Siegbert Tarrasch was born in Breslau, on March 5, 1862, as the son of German Jew parents. Unfortunately he was born with a club foot but this was no handicap as he became a good scholar excelling in all subjects. As Breslau had also been the birth place of Adolf Anderssen there was no shortage of chess heritage in the area.
However, he writes in one of his many books that he was not introduced to chess until he was fifteen years old. At about the same time he discovered that books were written on chess and he proceeded to devour every book or article that he could lay his hands on. This interest did not deter him from qualifying as a medical doctor, a profession he pursued for many years before chess and writing became his prime interest.
Whilst he was at the University of Berlin where he was completing his medical studies, he visited many chess cafés and met the likes of Winawer, B. Lasker, Schallop and other notable players of that age. He took time off his studies to prepare and play in the Hauptturnier of the German chess association, held in Berlin in 1881. He failed to take first place that would have assured him a title and the possibility to be invited to other tournaments, and so returned to the University.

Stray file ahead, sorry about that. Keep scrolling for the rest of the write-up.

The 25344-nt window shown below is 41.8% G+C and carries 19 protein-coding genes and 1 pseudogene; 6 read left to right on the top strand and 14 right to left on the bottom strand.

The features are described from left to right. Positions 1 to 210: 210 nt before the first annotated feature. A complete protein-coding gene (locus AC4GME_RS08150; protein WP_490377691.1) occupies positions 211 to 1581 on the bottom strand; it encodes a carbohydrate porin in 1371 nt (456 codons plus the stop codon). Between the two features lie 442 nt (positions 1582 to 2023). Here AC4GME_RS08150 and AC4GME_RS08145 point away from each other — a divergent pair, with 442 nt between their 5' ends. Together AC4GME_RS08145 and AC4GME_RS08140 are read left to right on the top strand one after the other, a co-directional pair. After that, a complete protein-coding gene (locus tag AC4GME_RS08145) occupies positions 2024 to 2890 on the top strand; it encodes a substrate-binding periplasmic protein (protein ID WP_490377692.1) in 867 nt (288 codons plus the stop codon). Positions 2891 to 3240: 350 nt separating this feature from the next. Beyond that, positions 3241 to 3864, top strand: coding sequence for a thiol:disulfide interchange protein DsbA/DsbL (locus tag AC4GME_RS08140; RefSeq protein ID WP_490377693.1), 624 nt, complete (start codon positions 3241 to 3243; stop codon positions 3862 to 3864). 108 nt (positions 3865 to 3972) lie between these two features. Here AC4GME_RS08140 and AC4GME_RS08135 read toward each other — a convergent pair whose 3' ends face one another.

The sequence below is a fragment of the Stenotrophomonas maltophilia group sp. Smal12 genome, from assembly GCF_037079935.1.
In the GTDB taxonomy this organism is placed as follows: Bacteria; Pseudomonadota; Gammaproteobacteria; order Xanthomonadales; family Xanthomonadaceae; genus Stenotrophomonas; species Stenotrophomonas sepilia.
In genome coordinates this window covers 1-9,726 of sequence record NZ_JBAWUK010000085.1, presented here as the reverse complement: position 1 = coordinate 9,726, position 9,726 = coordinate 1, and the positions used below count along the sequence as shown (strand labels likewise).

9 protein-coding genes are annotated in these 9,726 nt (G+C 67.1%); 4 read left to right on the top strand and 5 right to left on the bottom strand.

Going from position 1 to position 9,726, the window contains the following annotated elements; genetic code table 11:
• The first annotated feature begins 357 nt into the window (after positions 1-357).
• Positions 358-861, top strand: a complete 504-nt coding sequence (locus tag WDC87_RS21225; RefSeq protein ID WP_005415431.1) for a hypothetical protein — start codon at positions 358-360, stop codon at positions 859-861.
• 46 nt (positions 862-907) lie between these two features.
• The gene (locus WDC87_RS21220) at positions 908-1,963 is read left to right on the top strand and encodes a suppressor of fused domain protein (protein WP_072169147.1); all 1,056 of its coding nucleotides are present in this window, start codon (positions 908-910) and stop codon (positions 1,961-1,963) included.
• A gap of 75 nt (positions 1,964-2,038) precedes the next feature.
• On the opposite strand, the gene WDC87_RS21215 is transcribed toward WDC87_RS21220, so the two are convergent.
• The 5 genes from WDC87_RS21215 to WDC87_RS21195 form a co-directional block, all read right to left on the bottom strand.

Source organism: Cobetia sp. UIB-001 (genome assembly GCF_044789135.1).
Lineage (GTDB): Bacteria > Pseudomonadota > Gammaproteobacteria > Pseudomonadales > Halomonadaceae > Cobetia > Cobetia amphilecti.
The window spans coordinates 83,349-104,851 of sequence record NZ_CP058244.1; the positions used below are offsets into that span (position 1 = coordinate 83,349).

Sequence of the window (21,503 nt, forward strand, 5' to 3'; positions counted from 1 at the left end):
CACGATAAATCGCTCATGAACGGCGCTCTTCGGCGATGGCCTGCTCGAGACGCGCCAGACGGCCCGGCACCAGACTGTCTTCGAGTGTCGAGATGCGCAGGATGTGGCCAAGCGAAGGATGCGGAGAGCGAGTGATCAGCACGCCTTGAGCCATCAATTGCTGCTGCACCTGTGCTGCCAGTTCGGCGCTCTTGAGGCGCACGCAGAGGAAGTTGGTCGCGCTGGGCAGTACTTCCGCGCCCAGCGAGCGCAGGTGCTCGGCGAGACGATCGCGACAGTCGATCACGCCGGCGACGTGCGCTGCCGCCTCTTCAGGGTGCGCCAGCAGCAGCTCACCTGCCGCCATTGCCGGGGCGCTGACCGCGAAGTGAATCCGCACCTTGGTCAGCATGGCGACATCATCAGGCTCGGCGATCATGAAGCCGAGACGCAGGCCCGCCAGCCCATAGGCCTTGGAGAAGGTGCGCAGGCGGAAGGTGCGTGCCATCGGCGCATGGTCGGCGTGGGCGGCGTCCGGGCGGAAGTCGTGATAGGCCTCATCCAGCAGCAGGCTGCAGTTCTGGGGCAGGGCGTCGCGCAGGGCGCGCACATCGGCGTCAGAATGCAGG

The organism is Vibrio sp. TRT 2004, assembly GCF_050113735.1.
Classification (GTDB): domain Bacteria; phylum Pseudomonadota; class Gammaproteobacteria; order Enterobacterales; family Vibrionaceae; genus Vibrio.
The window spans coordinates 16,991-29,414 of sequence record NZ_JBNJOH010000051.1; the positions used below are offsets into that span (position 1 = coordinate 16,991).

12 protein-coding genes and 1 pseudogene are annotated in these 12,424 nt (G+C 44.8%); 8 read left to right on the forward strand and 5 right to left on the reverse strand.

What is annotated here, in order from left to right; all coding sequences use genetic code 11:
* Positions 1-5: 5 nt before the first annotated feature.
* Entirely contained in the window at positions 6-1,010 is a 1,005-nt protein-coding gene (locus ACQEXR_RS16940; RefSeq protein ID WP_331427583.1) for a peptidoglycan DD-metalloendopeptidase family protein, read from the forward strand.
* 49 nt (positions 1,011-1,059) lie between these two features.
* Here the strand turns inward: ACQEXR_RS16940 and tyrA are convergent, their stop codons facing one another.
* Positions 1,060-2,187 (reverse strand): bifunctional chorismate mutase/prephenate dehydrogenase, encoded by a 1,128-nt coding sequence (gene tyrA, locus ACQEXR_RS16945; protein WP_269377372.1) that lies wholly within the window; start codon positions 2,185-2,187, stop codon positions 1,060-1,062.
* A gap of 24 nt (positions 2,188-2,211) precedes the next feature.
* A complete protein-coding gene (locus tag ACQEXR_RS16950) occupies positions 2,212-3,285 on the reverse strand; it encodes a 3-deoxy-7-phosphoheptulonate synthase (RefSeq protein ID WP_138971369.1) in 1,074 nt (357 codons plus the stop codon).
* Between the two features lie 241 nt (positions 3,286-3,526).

In 1883 he again entered the Haubtturnier in Nuremberg and this time he did take first place earning himself the title of master allowing him to submit an entry to an international tournament held in Hamburg in 1885 by which time he had passed all his examinations and become a qualified doctor.
His play in the Nuremberg international was outstanding and he shared second place with Blackburne, Englisch, Mason and Weiss.
His next tournament at Frankfurt in 1887 was not so successful. He finished in a tie for fifth place. The following tournaments were not very impressive until Breslau in 1889. This marked the start of an impressive run of tournament successes that gave him the first place at Berlin 1889, Manchester 1890, Dresden 1892, and Leipzig 1894. These results placed him as one of the foremost players of his age. He was also playing matches and it is considered that his play in games against Tchigorin in a match in 1893 was among the most interesting of Tarrasch's career. In this period, Tarrasch was invited to play a match against Steinitz, the incumbent World Champion. He had to refuse because of his professional medical duties. Who knows what the future of the world championship would have been had he been able to accept.